Now comes the hard part. President-elect Barack Obama, having won a historic mandate for change, must make it happen.
He faces monumental problems: "Two wars, a planet in peril, the worst financial crisis in a century," as he put it in his victory speech to a quarter-million supporters Tuesday night in Chicago. The financial mess will not wait until he takes office in January. He must start working now to revive the economy.
He can't do so officially, but he can act to instill confidence in the still-shaken financial markets. The American banking system is on life support, dependent on a $700 billion infusion of taxpayer capital to prevent collapse. The credit crisis is dragging the nation into recession, possibly a deep one.
What the country needs now is an injection of confidence and a road map to recovery. Obama must begin to act quickly to lay a plan, in detail, well before taking office.
Obama has shown an unflappable cool and an ability to work with members of the opposing party. He will need both virtues now. Very soon, he should name a "shadow" Treasury secretary to work alongside Bush administration officials, Congress and the Federal Reserve. The goal should be to influence decisions now, so that they don't have to be done over in January.
A lot of policy will be made before Inauguration Day. The lame-duck Congress will meet this month to consider a new $100 billion pump-priming stimulus plan, an idea Obama supports. It's crucial that the details of this plan pack some real economic punch, rather than merely pander to special interests looking for tax breaks and wasteful subsidies. Obama, as a sitting senator and president-to-be, is in a unique position to shape it.
Federal Deposit Insurance Corp. Chairwoman Sheila Bair has a solid plan to guarantee renegotiated mortgages for strapped homeowners. It could save up to 4 million Americans from foreclosure and help build a floor under housing prices. Bair's plan is getting little support from the Bush administration. Obama's support could get it moving.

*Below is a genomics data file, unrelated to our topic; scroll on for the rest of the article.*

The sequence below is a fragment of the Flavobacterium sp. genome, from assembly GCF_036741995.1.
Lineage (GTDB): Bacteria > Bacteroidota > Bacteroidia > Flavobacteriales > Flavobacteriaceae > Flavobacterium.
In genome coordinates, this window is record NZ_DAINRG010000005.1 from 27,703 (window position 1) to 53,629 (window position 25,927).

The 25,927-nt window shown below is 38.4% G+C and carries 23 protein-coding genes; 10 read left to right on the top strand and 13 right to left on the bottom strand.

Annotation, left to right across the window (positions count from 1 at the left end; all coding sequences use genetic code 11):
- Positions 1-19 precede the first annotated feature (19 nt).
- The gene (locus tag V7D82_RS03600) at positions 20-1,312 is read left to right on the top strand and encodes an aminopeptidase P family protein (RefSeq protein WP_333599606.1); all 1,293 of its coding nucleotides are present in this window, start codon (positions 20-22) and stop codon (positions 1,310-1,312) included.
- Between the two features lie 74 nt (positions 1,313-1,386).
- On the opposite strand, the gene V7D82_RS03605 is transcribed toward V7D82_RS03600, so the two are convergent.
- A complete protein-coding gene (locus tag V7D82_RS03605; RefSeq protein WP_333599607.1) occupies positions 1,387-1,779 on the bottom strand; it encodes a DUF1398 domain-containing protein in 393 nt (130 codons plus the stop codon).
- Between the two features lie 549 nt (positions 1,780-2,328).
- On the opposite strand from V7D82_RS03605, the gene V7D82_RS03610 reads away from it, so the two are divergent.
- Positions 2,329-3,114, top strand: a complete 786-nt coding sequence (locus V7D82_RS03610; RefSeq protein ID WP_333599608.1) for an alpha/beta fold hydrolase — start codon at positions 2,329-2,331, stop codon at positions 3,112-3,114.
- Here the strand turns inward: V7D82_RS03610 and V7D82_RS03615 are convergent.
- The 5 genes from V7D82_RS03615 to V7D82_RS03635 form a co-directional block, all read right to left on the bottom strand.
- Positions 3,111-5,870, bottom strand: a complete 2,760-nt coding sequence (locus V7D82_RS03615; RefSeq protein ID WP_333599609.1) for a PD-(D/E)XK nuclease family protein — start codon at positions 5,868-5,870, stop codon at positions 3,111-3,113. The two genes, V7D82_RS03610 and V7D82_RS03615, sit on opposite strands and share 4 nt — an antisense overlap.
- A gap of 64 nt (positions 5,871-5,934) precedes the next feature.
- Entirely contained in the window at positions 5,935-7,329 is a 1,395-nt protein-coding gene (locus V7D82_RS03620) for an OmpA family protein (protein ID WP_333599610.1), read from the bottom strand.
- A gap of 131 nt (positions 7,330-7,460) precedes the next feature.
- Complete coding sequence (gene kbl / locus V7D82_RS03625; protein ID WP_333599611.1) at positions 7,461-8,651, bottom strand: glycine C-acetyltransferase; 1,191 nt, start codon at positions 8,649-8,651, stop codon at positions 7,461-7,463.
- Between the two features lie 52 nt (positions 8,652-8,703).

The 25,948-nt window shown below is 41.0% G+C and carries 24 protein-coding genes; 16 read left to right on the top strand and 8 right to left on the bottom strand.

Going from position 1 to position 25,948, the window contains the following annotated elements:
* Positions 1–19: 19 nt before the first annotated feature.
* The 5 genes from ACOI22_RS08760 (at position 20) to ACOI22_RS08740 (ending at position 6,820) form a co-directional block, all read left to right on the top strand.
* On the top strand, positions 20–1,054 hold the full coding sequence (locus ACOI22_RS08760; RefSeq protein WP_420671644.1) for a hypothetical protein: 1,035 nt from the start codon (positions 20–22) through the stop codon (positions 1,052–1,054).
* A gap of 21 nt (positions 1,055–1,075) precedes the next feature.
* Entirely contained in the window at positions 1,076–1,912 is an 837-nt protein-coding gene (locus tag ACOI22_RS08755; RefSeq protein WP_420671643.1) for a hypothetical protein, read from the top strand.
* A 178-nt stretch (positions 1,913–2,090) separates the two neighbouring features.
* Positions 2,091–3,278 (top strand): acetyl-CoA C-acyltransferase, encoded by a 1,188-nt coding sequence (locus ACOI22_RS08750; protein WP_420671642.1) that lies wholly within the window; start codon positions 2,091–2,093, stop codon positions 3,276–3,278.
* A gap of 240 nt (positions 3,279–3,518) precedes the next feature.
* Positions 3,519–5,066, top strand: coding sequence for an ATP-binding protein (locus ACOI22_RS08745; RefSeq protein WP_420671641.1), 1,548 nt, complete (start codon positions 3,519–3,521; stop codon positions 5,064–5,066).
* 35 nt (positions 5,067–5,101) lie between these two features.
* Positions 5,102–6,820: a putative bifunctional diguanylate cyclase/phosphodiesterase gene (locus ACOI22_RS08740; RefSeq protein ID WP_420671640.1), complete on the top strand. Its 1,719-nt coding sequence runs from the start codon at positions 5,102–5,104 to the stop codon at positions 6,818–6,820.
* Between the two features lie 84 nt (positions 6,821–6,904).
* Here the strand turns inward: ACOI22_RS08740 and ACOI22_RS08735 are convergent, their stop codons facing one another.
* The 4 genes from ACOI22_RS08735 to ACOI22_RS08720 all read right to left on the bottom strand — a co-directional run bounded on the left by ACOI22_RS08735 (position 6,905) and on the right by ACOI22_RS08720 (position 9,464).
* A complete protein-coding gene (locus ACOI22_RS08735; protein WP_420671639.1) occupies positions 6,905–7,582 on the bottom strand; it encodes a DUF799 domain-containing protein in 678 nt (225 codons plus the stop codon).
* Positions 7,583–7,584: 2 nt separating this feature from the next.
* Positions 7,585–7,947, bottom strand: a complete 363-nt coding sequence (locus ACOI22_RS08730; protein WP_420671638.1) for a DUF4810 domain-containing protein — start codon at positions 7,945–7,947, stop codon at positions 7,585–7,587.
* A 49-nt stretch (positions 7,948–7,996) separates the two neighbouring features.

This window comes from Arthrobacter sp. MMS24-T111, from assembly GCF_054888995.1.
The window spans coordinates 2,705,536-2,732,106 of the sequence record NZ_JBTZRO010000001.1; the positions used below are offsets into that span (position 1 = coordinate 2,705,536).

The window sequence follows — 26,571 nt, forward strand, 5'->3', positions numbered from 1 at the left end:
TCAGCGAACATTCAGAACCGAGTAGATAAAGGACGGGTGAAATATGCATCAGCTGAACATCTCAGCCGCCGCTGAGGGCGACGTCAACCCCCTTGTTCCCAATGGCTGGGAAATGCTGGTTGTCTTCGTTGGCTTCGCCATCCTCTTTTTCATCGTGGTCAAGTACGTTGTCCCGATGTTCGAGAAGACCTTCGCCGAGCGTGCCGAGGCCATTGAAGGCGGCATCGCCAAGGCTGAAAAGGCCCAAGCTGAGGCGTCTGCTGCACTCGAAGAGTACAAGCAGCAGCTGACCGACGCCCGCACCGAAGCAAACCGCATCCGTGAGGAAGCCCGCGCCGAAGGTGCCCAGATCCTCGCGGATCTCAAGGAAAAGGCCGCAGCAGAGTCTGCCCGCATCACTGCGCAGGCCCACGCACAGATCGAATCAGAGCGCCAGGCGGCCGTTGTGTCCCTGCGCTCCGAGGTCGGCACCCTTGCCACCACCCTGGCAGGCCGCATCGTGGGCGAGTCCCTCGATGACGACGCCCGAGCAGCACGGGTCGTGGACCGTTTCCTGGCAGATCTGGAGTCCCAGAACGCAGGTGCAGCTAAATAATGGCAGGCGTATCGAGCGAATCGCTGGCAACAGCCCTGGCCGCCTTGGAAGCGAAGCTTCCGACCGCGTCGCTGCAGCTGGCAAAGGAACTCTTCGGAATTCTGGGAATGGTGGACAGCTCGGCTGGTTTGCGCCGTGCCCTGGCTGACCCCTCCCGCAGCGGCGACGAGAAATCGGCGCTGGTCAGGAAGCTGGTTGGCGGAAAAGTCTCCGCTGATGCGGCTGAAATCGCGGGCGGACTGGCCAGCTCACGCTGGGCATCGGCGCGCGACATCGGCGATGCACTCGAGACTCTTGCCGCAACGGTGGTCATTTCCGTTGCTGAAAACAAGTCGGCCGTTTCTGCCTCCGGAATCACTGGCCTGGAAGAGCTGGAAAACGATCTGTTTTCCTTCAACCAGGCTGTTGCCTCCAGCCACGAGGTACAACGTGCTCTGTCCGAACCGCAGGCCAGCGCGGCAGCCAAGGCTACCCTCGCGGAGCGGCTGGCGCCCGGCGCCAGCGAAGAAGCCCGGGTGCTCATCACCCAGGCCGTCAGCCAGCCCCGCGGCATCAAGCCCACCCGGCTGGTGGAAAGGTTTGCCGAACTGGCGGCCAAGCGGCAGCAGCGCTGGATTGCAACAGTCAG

Meanwhile, the Big Three automakers are very sick; General Motors and Chrysler may be headed for bankruptcy within a year. That threatens hundreds of thousands of auto workers and retirees. The auto companies are asking for help, too. One of Obama's more difficult early decisions may be whether the auto industry is too big to be allowed to fail or whether it is past saving.
Throughout his campaign, Obama's team of economic advisers has included two sages: Robert Rubin, who was Treasury secretary under President Bill Clinton, and Paul Volcker, who crushed inflation in the early 1980s as chairman of the Federal Reserve. Both are said to be under consideration by Obama for the top Treasury post.
But Rubin says he doesn't want the job, according to Bloomberg News, and Volcker's age, 81, makes him a less likely candidate.
Another possibility is economist Lawrence Summers, 53, who succeeded Rubin as Treasury secretary under Clinton and later had a stormy tenure as president of Harvard University. Also on the list is Timothy Geithner, 47, a Treasury veteran who now serves as president of the Federal Reserve Bank of New York. Early on, Summers and Geithner started advocating for a bailout for the financial system.
Obama needs someone with deep knowledge of the financial markets and a reputation that will inspire confidence. Rubin and Geithner meet that standard extremely well.
Uncertainty is the enemy. It creates worry, making banks unwilling to lend and consumers afraid to spend. By showing a steady hand and making smart decisions, Obama could begin restoring the economy to health even before he takes the oath.
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